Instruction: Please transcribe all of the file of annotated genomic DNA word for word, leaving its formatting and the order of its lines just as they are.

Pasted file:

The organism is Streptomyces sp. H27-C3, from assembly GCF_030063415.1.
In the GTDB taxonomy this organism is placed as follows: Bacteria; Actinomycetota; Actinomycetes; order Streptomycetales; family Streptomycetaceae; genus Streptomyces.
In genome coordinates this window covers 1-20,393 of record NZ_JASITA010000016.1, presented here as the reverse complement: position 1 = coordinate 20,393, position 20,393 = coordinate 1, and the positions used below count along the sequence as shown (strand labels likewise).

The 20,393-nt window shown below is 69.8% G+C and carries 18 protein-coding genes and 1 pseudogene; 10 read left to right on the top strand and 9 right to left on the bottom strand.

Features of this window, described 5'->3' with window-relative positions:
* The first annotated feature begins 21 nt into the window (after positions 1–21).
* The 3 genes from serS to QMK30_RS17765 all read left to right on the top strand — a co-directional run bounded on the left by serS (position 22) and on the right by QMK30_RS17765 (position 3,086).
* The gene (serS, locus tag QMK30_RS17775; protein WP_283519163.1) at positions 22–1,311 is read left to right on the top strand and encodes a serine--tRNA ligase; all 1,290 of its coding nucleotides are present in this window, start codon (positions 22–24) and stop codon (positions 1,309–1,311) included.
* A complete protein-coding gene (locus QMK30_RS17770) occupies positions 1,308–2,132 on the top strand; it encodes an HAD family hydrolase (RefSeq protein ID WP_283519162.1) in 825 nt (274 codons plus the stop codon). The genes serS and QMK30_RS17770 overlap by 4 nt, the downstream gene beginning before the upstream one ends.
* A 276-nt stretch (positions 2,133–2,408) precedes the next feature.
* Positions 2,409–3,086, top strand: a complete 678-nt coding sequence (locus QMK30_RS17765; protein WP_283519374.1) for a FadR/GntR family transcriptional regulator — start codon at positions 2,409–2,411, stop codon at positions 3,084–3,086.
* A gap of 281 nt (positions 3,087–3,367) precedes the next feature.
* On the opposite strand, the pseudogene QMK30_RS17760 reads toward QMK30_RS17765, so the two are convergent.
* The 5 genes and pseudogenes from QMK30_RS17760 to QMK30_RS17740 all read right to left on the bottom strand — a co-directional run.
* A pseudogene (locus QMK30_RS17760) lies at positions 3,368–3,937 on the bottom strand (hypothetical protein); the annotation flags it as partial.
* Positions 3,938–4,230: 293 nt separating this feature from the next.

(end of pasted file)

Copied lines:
The organism is Streptomyces sp. H27-C3, from assembly GCF_030063415.1.
In the GTDB taxonomy this organism is placed as follows: Bacteria; Actinomycetota; Actinomycetes; order Streptomycetales; family Streptomycetaceae; genus Streptomyces.
In genome coordinates this window covers 1-20,393 of record NZ_JASITA010000016.1, presented here as the reverse complement: position 1 = coordinate 20,393, position 20,393 = coordinate 1, and the positions used below count along the sequence as shown (strand labels likewise).

The 20,393-nt window shown below is 69.8% G+C and carries 18 protein-coding genes and 1 pseudogene; 10 read left to right on the top strand and 9 right to left on the bottom strand.

Features of this window, described 5'->3' with window-relative positions:
* The first annotated feature begins 21 nt into the window (after positions 1–21).
* The 3 genes from serS to QMK30_RS17765 all read left to right on the top strand — a co-directional run bounded on the left by serS (position 22) and on the right by QMK30_RS17765 (position 3,086).
* The gene (serS, locus tag QMK30_RS17775; protein WP_283519163.1) at positions 22–1,311 is read left to right on the top strand and encodes a serine--tRNA ligase; all 1,290 of its coding nucleotides are present in this window, start codon (positions 22–24) and stop codon (positions 1,309–1,311) included.
* A complete protein-coding gene (locus QMK30_RS17770) occupies positions 1,308–2,132 on the top strand; it encodes an HAD family hydrolase (RefSeq protein ID WP_283519162.1) in 825 nt (274 codons plus the stop codon). The genes serS and QMK30_RS17770 overlap by 4 nt, the downstream gene beginning before the upstream one ends.
* A 276-nt stretch (positions 2,133–2,408) precedes the next feature.
* Positions 2,409–3,086, top strand: a complete 678-nt coding sequence (locus QMK30_RS17765; protein WP_283519374.1) for a FadR/GntR family transcriptional regulator — start codon at positions 2,409–2,411, stop codon at positions 3,084–3,086.
* A gap of 281 nt (positions 3,087–3,367) precedes the next feature.
* On the opposite strand, the pseudogene QMK30_RS17760 reads toward QMK30_RS17765, so the two are convergent.
* The 5 genes and pseudogenes from QMK30_RS17760 to QMK30_RS17740 all read right to left on the bottom strand — a co-directional run.
* A pseudogene (locus QMK30_RS17760) lies at positions 3,368–3,937 on the bottom strand (hypothetical protein); the annotation flags it as partial.
* Positions 3,938–4,230: 293 nt separating this feature from the next.